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ESG Focus: Linked Finance The Next Big Thing – Part 5

ESG Focus | Sep 22 2021

FNArena's dedicated ESG Focus news section zooms in on matters Environmental, Social & Governance (ESG) that are increasingly guiding investors preferences and decisions globally. For more news updates, past and future:

ESG Focus: The Next Big Thing – Part 5

The migration of big transitioners from use-of-proceeds and vanilla debt markets to SLBs is to begin in earnest so we check out transition SLBs along with the brown taxonomy, which deals with the tricky bond-principle demand of “do no harm”

– Transitioning the transitioners: the great migration
– Investors eye best SLB structures and frameworks
– Beware early issuance and look beyond the carbon profile
– The scary demand on corporations to “do no harm”

By Sarah Mills

 “When structured appropriately, we believe that the SLB format is best suited to accelerate decarbonisation of carbon-intensive sectors.”  – Jacob Michaelsen of Nordea.

Sustainability-linked bonds (SLBs) were designed largely to accelerate the transition of "brown" companies but will also be used to transition nearly every large company in the world.

Until recently, green finance has been exclusive.

The Materials, Energy and Industrials sectors have been slow to enter the ESG debt market given many carbon-intensive companies don’t qualify for use-of-proceeds (UoP) green bonds.

These sectors carry the highest carbon intensity (carbon intensity is set to become the universal carbon benchmark for SLBs) in the equity and credit universe and carry a carbon stigma, leaving them vulnerable to capital shortages as big capital rushes into ESG. 

Fossil fuel companies and companies with high fossil-fuel dependence also face disruption to their revenue streams and the withdrawal of fossil-fuel subsidies upon which they are heavily reliant.

But these are not the only sectors failing to qualify for the green finance club.

Any carbon-reduction investment requiring finance that is not "dark" green (such as solar and wind energy infrastructure) is generally classified as transition finance.

SLBs, and their brothers sustainability-linked loans (SLLs), generally fall under the transition finance umbrella, and dark green investment remains the province of the green bond market.

SLBs also accommodate non-pure play green or social businesses, meaning they can serve brown to green corporate issuance and offer investors a broader definition and diversity than use-of-proceeds bonds.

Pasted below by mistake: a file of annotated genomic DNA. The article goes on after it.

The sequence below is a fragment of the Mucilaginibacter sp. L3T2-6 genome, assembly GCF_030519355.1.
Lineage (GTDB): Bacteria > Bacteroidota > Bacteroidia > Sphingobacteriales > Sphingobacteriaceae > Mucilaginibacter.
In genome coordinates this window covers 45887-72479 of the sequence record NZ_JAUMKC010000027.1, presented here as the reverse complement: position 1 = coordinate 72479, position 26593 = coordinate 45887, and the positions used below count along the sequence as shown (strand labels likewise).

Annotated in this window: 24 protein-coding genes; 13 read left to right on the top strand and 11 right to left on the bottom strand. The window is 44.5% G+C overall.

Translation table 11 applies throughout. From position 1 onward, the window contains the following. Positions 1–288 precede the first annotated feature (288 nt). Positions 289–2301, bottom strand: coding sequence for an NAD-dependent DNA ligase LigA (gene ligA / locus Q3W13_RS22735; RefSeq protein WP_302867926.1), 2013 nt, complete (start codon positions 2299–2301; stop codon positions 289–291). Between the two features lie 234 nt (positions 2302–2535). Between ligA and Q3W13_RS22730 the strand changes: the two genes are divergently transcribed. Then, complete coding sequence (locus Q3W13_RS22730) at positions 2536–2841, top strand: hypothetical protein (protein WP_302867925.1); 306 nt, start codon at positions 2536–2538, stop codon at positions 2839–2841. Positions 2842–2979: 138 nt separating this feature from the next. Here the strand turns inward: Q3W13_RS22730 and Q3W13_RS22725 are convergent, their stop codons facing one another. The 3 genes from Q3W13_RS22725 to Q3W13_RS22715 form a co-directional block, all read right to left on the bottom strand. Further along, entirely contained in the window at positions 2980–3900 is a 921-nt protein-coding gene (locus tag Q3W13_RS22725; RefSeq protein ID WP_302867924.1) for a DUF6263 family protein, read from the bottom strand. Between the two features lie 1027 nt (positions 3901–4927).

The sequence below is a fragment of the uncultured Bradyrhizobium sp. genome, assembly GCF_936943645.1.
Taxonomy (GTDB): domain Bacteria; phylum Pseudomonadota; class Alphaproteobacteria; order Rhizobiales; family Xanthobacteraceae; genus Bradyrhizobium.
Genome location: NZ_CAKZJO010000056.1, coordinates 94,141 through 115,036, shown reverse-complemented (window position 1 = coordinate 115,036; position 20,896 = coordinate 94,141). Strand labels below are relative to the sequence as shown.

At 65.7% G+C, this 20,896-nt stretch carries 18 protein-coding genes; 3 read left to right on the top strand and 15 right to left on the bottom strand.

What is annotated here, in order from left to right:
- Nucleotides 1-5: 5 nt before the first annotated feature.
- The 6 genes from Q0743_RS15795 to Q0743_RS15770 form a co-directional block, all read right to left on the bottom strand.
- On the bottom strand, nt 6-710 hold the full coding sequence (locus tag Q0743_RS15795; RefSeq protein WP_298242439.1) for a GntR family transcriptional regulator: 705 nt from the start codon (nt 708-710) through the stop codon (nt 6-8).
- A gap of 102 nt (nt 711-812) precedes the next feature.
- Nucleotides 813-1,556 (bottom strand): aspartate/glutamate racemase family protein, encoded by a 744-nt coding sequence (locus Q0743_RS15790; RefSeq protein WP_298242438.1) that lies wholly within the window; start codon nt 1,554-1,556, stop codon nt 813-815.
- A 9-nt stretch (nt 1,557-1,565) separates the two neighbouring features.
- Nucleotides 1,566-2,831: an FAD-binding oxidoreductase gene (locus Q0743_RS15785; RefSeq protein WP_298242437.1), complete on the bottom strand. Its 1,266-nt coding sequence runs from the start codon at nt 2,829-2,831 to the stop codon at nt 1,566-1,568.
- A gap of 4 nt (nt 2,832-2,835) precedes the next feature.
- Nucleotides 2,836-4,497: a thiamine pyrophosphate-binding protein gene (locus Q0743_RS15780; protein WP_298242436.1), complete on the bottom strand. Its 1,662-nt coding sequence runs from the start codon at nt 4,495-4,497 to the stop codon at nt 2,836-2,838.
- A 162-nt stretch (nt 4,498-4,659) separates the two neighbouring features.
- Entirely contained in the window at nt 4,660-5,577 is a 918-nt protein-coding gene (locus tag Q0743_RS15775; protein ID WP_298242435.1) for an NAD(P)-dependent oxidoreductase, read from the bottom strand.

Driving the appetite for sustainability-linked finance is the prospect of higher energy costs and rising regulatory risks for investors in environmental laggards.

Global emissions need to fall -7.6% or move a year each year for ten years to meet the Paris Agreement’s goal of a -60% cut by 2030.

There are also mumblings that the 2050 horizon is being brought forward to 2030. 

At the very least, companies should read this to mean that they should be focusing heavily on 2030 targets if they are to be in the race for 2050.

On the flipside, SLBs draw investors because they mitigate diversification risks in ESG bond portfolios.

Quick recap: carbon intensity, scope emissions and KPIs

Prior to reading this story, we recommend reading the previous story on transition UoP bonds (link below) but we include a quick recap here.

One of the main problems with UoP transition bonds that fund internal projects is that often the majority of a company’s emissions may be outside their own operations.

The sustainability-linked finance incentivisation structure solves these problems given key performance indicators (KPIs) can be linked to Scope 1 (operational emissions), Scope 2 (energy inputs) or Scope 3 (supply chain) emissions.

Add the three together and you get an organisation’s total carbon intensity or carbon footprint – and a risk profile.

Some companies have high Scope 1 emissions and low Scope 3 emissions. Others may have very low emissions from their own operations, but massive emissions throughout their supply chain.

For example, an oil producer could receive funds for carbon capture storage projects (many of which at this stage are highly dubious and are viewed by some as a fossil-fuel subsidy), while still racking up a carbon ledger throughout the rest of the company and through its supply chains.

SLBs, which are pegged to standard metrics such as carbon-wide metrics rather than specific projects, address this problem. 

Step-up coupons and penalties linked to pre-agreed performance metrics introduce a more powerful accountability mechanism. 

Investors need to ensure the KPIs are relevant to a company’s emissions profile.